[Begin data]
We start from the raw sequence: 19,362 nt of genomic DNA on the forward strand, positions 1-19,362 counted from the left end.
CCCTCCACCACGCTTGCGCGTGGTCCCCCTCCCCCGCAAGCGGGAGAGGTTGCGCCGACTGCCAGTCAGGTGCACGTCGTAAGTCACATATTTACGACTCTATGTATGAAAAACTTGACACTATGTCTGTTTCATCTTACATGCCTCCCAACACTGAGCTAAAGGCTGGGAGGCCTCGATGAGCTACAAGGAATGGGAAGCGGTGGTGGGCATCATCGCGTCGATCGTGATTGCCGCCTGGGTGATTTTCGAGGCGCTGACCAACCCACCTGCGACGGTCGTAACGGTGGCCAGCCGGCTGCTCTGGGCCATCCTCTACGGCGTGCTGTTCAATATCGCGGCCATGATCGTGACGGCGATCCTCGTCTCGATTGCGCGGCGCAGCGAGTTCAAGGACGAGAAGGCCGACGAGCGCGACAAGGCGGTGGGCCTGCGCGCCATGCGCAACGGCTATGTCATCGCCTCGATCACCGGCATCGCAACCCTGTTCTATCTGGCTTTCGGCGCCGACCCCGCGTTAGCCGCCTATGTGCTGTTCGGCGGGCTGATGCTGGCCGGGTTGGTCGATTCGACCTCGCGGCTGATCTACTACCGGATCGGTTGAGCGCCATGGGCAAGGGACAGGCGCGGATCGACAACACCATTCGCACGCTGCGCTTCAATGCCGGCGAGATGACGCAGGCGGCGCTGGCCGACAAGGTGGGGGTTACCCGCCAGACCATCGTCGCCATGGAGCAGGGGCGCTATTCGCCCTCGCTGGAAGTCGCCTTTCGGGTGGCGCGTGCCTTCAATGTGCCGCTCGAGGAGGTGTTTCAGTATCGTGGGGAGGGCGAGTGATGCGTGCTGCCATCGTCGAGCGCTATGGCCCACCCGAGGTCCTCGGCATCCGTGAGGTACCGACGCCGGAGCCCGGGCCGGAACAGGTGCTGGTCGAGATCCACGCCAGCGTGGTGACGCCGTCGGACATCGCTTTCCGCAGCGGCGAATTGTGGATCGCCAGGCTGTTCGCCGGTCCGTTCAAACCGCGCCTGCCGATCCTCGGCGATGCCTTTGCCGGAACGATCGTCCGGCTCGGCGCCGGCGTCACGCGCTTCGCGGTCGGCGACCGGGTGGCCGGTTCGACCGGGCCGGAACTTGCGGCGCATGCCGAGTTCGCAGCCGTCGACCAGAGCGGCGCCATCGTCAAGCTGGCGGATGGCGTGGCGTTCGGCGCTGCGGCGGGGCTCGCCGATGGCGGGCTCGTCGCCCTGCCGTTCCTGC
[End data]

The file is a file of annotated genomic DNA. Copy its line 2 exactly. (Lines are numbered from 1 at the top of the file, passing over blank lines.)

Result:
CCCTCCACCACGCTTGCGCGTGGTCCCCCTCCCCCGCAAGCGGGAGAGGTTGCGCCGACTGCCAGTCAGGTGCACGTCGTAAGTCACATATTTACGACTCTATGTATGAAAAACTTGACACTATGTCTGTTTCATCTTACATGCCTCCCAACACTGAGCTAAAGGCTGGGAGGCCTCGATGAGCTACAAGGAATGGGAAGCGGTGGTGGGCATCATCGCGTCGATCGTGATTGCCGCCTGGGTGATTTTCGAGGCGCTGACCAACCCACCTGCGACGGTCGTAACGGTGGCCAGCCGGCTGCTCTGGGCCATCCTCTACGGCGTGCTGTTCAATATCGCGGCCATGATCGTGACGGCGATCCTCGTCTCGATTGCGCGGCGCAGCGAGTTCAAGGACGAGAAGGCCGACGAGCGCGACAAGGCGGTGGGCCTGCGCGCCATGCGCAACGGCTATGTCATCGCCTCGATCACCGGCATCGCAACCCTGTTCTATCTGGCTTTCGGCGCCGACCCCGCGTTAGCCGCCTATGTGCTGTTCGGCGGGCTGATGCTGGCCGGGTTGGTCGATTCGACCTCGCGGCTGATCTACTACCGGATCGGTTGAGCGCCATGGGCAAGGGACAGGCGCGGATCGACAACACCATTCGCACGCTGCGCTTCAATGCCGGCGAGATGACGCAGGCGGCGCTGGCCGACAAGGTGGGGGTTACCCGCCAGACCATCGTCGCCATGGAGCAGGGGCGCTATTCGCCCTCGCTGGAAGTCGCCTTTCGGGTGGCGCGTGCCTTCAATGTGCCGCTCGAGGAGGTGTTTCAGTATCGTGGGGAGGGCGAGTGATGCGTGCTGCCATCGTCGAGCGCTATGGCCCACCCGAGGTCCTCGGCATCCGTGAGGTACCGACGCCGGAGCCCGGGCCGGAACAGGTGCTGGTCGAGATCCACGCCAGCGTGGTGACGCCGTCGGACATCGCTTTCCGCAGCGGCGAATTGTGGATCGCCAGGCTGTTCGCCGGTCCGTTCAAACCGCGCCTGCCGATCCTCGGCGATGCCTTTGCCGGAACGATCGTCCGGCTCGGCGCCGGCGTCACGCGCTTCGCGGTCGGCGACCGGGTGGCCGGTTCGACCGGGCCGGAACTTGCGGCGCATGCCGAGTTCGCAGCCGTCGACCAGAGCGGCGCCATCGTCAAGCTGGCGGATGGCGTGGCGTTCGGCGCTGCGGCGGGGCTCGCCGATGGCGGGCTCGTCGCCCTGCCGTTCCTGC